September 2015
Volume 15, Issue 12
Vision Sciences Society Annual Meeting Abstract  |   September 2015
Using structural and semantic voxel-wise encoding models to investigate face representation in human cortex
Author Affiliations
  • Alan Cowen
    Psychology, University of California, Berkeley
  • Samy Abdel-Ghaffar
    Psychology, University of California, Berkeley
  • Sonia Bishop
    Psychology, University of California, Berkeley HWNI Neurosci., University of California, Berkeley
Journal of Vision September 2015, Vol.15, 422. doi:
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      Alan Cowen, Samy Abdel-Ghaffar, Sonia Bishop; Using structural and semantic voxel-wise encoding models to investigate face representation in human cortex. Journal of Vision 2015;15(12):422.

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      © ARVO (1962-2015); The Authors (2016-present)

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Face perception plays a vital role in human social interaction. Psychologists have previously theorized that a hierarchy of brain regions process low- to high-level visual information about faces. Gallant and colleagues have demonstrated that large-scale stimulus sets and extended data collection can be combined with multi-feature encoding models and use of regularized regression to investigate the neural representation of natural images [1]. Here we applied this approach to conduct a detailed investigation of the voxelwise representation of natural face stimuli within brain regions across all stages of the visual processing stream. Low- and high-level structural (Gabor wavelet pyramid, fiducial point, etc.) and semantic encoding models were fit to estimation data (27 runs each of 4.5min duration, 864 face stimuli from the LFW database, each shown twice) and used to predict voxelwise BOLD responses to novel faces at validation (9 runs of 8min, 99 stimuli, each repeated 11 times). In line with previous findings, the Gabor wavelet pyramid model showed good prediction in early visual cortex. In contrast, semantic face features were primarily encoded in and around face-selective regions (OFA, FFA, pSTS). Structural face features (e.g. location of mouth and eyes) predicted voxelwise responses in early visual regions—in particular, near-foveal early visual cortex—and, to some extent, in high-level face regions. Selectivity differences between classical face-selective regions were more nuanced than previously suggested. This work illustrates how through use of naturalistic face images, extensive data acquisition, and advanced modeling techniques it is possible to interrogate the extent to which the representation of facial features changes across the cortical visual processing stream. [1] T. Naselaris, R. J. Prenger, K. N. Kay, M. Oliver, J. L. Gallant. Bayesian reconstruction of natural images from human brain activity. Neuron 63:902-915 (2009).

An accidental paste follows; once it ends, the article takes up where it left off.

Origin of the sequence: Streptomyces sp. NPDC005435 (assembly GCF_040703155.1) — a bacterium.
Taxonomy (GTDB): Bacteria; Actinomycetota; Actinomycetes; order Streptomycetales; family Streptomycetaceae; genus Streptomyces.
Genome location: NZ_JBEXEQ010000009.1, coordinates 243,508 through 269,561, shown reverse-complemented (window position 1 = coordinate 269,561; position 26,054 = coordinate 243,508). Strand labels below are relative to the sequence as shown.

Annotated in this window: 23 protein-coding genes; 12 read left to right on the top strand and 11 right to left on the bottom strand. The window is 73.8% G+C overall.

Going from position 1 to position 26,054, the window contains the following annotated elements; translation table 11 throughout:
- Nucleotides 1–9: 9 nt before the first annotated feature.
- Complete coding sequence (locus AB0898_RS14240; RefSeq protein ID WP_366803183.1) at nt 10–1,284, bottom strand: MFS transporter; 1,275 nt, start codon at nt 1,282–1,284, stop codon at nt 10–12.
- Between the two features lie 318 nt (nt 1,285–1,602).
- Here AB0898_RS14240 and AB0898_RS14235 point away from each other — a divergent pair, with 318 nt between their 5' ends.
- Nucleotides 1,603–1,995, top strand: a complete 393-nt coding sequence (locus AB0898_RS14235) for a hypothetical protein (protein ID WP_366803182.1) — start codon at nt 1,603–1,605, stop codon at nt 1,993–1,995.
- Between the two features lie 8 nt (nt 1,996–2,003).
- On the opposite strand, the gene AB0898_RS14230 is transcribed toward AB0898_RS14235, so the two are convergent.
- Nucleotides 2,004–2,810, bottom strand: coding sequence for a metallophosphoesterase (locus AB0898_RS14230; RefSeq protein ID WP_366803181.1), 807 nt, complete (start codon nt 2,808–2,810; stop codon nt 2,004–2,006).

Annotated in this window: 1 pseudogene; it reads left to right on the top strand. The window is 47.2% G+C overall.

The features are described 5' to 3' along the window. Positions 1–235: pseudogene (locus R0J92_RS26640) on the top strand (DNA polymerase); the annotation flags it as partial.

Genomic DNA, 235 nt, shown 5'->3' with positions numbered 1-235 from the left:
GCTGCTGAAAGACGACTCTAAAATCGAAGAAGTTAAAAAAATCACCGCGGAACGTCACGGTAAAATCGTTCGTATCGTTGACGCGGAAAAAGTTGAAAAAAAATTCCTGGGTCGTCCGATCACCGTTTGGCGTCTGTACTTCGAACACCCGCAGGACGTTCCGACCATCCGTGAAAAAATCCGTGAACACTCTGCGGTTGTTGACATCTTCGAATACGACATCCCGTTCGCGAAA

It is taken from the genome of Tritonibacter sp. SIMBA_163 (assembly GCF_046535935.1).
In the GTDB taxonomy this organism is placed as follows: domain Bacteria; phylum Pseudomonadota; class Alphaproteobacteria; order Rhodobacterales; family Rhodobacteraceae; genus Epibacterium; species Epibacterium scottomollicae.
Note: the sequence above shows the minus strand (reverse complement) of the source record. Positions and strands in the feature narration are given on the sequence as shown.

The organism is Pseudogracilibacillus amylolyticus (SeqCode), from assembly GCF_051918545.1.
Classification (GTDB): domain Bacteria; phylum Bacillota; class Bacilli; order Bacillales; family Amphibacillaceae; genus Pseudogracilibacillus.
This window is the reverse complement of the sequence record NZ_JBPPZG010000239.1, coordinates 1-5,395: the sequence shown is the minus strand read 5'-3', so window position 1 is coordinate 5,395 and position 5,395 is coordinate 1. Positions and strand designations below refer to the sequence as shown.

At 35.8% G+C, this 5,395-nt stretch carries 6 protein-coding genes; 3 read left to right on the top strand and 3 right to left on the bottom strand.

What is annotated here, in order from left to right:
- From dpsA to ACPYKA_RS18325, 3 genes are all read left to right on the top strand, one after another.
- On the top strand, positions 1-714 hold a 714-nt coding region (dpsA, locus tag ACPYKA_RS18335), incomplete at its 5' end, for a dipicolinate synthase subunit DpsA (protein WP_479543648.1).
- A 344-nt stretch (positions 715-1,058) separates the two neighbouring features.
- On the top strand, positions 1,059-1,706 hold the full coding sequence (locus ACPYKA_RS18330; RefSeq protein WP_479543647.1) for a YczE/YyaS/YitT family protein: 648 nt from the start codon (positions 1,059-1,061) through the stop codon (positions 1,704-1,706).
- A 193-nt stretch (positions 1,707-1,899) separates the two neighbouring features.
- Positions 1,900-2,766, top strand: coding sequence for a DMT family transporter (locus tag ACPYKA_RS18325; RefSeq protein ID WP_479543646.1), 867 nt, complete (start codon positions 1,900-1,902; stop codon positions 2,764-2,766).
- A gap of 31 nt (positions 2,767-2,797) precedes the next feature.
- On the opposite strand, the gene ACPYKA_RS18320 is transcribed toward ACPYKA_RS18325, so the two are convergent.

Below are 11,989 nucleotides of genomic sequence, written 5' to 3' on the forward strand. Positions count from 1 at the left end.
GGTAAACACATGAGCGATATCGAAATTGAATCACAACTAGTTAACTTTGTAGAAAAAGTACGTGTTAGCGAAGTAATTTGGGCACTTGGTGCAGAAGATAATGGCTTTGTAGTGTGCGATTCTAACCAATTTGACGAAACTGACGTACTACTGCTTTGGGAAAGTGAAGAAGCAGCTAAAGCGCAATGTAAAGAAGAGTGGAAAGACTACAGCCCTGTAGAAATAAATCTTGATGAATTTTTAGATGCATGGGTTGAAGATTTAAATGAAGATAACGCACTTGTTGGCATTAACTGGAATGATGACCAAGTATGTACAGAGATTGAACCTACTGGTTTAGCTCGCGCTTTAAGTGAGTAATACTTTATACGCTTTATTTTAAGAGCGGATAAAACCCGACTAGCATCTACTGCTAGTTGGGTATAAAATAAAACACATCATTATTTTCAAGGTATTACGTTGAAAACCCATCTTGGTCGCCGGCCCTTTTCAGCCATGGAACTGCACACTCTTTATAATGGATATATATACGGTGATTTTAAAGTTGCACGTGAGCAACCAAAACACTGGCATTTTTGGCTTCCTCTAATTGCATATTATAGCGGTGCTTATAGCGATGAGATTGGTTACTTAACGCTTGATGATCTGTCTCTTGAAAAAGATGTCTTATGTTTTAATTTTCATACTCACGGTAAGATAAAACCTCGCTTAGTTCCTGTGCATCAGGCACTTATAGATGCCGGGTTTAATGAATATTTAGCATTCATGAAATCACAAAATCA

Meeting abstract presented at VSS 2015


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